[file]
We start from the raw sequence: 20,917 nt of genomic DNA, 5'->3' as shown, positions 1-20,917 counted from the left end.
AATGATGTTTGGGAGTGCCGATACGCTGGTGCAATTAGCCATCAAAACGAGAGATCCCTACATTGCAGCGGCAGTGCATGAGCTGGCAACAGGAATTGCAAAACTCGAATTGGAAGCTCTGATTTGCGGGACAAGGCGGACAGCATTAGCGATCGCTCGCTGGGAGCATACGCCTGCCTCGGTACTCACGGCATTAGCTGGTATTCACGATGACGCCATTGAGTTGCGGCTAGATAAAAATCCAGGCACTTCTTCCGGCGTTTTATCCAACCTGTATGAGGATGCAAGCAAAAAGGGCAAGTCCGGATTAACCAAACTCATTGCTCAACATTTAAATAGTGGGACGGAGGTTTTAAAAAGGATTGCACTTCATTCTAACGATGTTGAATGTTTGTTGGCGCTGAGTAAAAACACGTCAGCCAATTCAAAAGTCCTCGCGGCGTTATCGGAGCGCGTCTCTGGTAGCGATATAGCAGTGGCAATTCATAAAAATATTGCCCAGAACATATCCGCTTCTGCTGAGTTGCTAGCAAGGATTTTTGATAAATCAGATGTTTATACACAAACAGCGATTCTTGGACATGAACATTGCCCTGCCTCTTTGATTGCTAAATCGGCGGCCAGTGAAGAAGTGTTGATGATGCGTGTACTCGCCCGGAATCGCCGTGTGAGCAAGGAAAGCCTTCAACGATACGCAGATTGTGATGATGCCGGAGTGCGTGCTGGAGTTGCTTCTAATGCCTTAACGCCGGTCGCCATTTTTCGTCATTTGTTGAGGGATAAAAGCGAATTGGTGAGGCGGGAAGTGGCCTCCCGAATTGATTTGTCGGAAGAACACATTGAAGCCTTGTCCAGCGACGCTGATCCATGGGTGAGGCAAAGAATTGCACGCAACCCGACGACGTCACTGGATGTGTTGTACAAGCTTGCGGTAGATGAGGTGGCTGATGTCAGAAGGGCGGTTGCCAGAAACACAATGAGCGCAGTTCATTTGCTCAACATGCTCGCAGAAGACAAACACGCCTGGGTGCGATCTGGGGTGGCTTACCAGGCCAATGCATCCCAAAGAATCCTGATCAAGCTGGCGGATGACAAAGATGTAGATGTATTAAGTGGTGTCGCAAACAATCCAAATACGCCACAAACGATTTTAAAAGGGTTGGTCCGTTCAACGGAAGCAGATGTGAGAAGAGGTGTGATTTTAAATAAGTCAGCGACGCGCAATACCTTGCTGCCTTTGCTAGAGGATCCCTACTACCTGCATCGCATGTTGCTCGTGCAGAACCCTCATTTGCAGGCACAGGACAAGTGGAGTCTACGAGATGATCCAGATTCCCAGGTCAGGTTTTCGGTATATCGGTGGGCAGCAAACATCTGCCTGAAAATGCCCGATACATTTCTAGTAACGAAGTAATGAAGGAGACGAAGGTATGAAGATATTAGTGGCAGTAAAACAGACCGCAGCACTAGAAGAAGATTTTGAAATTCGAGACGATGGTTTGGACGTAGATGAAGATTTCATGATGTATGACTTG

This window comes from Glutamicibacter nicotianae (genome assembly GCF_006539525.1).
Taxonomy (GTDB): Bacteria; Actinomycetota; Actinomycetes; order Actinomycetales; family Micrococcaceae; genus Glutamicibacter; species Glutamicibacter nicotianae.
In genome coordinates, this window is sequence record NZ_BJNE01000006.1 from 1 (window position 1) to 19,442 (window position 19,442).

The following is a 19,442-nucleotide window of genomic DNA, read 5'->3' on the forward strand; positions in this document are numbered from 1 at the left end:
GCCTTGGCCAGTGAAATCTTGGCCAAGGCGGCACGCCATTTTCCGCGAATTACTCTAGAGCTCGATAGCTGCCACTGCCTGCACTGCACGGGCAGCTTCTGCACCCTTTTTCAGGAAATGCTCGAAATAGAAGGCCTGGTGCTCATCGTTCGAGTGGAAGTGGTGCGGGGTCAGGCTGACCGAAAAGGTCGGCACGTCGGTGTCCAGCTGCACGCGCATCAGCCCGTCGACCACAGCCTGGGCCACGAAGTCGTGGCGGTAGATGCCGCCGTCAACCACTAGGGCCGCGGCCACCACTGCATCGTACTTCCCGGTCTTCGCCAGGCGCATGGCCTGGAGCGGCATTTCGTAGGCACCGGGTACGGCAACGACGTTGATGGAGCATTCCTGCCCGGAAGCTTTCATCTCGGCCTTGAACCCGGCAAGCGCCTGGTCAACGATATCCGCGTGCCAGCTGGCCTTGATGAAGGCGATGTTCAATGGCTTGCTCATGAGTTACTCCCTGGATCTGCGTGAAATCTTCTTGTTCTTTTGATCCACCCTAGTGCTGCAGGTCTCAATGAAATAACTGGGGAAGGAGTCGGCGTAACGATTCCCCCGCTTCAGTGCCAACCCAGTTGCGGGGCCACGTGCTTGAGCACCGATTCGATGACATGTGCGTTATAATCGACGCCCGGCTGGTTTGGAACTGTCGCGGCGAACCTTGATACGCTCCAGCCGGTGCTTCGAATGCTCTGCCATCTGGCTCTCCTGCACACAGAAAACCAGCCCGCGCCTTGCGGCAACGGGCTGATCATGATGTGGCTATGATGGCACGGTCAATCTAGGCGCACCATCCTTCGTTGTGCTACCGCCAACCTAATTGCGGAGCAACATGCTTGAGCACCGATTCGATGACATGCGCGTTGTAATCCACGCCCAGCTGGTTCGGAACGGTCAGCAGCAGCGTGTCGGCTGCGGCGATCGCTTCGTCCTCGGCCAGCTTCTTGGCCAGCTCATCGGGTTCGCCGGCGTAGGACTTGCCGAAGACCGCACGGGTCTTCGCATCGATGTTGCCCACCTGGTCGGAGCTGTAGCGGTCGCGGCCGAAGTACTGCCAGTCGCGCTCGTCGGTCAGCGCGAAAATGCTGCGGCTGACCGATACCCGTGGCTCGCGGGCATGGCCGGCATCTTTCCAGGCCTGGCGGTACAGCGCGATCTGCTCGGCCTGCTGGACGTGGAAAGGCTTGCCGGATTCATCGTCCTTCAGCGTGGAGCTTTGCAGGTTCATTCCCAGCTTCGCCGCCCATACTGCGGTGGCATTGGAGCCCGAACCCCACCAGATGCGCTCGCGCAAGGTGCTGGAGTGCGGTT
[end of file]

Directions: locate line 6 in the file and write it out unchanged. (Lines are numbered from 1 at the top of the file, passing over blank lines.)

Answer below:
The following is a 19,442-nucleotide window of genomic DNA, read 5'->3' on the forward strand; positions in this document are numbered from 1 at the left end: